### Bang! Bang! Bang! Explosively Large Numbers

Typical Comic-book `bang’ mark [Image from vectorstock ].

Enormous numbers pop up in both mathematics and physics. The order of the monster group, the largest of the 26 sporadic groups, is

$\displaystyle 808,017,424,794,512,875,886,459,904,961,710,757,005,754,368,000,000,000$

which is approximately ${8\times 10^{53}}$. The number of atoms in the universe is estimated to be about ${10^{80}}$. When we consider permutations of large sets, even more breadth-taking numbers emerge.

### Covid-19: Modelling the evolution of a viral outbreak

The illness is called Covid-19 but the virus is known as SARS-CoV-2 (Severe Acute Respiratory Syndrome coronavirus 2) [Image from US agency Centers for Disease Control and Prevention].

There is widespread anxiety about the threat of the Covid-19 virus. Mathematics now plays a vital role in combating the spread of epidemics, and will help us to bring this outbreak under control. For centuries, mathematics has been used to solve problems in astronomy, physics and engineering. But now biology and medicine have become topics of mathematical investigation, and applications in these areas are certain to expand in the future [TM183 or search for “thatsmaths” at irishtimes.com].

How rapidly will the viral infection spread? How long will it remain a problem? When will it reach a peak and how quickly will it die out? Most important, what effective steps can we can take to control the outbreak and to minimize the damage caused? When vaccines become available, what is the optimal strategy for their use? Models provide valuable evidence for decision makers.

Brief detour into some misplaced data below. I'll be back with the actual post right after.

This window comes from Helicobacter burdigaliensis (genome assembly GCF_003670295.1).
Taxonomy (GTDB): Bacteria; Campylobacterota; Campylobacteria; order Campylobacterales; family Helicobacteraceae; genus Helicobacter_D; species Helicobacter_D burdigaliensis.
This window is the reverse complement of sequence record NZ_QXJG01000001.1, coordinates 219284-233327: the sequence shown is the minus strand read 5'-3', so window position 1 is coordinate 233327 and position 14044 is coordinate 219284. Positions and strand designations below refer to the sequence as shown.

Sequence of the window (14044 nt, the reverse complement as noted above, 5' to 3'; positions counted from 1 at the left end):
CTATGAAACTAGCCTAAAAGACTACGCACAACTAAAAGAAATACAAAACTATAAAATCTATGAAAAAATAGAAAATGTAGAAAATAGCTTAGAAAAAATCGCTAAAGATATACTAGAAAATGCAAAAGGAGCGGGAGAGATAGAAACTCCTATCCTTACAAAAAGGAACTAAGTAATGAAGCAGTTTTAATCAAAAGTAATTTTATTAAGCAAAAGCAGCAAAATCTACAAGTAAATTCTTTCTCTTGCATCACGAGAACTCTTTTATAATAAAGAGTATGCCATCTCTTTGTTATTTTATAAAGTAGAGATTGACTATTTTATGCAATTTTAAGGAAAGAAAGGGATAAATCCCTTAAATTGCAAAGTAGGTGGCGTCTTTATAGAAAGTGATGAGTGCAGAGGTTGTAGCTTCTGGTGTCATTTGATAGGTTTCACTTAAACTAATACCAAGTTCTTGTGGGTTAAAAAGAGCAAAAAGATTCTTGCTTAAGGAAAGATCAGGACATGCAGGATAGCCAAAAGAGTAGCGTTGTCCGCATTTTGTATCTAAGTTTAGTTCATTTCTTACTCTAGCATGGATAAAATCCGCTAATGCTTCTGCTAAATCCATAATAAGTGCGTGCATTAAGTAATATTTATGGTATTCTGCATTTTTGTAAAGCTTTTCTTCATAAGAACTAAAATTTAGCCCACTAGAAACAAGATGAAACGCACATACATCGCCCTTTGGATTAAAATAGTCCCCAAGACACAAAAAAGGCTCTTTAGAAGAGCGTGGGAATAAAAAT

### Samuel Haughton and the Twelve Faithless Hangmaids

In his study of humane methods of hanging, Samuel Haughton (1866) considered the earliest recorded account of execution by hanging (see Haughton’s Drop on this site). In the twenty-second book of the Odyssey, Homer described how the twelve faithless handmaids of Penelope “lay by night enfolded in the arms of the suitors” who were vying for Penelope’s hand in marriage. Her son Telemachus, with the help of his comrades, hanged all twelve handmaids on a single rope.

### Samuel Haughton and the Humane Drop

Samuel Haughton (1821-1897).

Samuel Haughton was born in Co. Carlow in 1821. He entered Trinity College Dublin aged just sixteen and graduated in 1843. He was elected a fellow in 1844 and was appointed professor of geology in 1851. He took up the study of medicine and graduated as a Doctor of Medicine in 1862, aged 40 [TM182 or search for “thatsmaths” at irishtimes.com].

In addition to his expertise in geology and medicine, Haughton was a highly talented applied mathematician. His mathematical investigations included the study of the motion of solid and fluid bodies, solar radiation, climatology, animal mechanics and ocean tides. One of his more bizarre applications of mathematics was to demonstrate a humane method of execution by hanging, by lengthening the drop to ensure instant death.

### Zhukovsky’s Airfoil

A simple transformation with remarkable properties was used by Nikolai Zhukovsky around 1910 to study the flow around aircraft wings. It is defined by

$\displaystyle \omega = \textstyle{\frac{1}{2}}\displaystyle{\left(z +\frac{1}{z}\right)}$

and is usually called the Joukowsky Map. We begin with a discussion of the theory of fluid flow in two dimensions. Readers familiar with 2D potential flow may skip to the section Joukowsky Airfoil.

Visualization of airflow around a Joukowsky airfoil. Image generated using code on this website.

### How many numbers begin with a 1? More than 30%!

The irregular distribution of the first digits of numbers in data-bases provides a valuable tool for fraud detection. A remarkable rule that applies to many datasets was accidentally discovered by an American physicist, Frank Benford, who described his discovery in a 1938 paper, “The Law of Anomalous Numbers” [TM181 or search for “thatsmaths” at irishtimes.com].

### A Ring of Water Shows the Earth’s Spin

Around 1913, while still an undergraduate, American physicist Arthur Compton described an experiment to demonstrate the rotation of the Earth using a simple laboratory apparatus.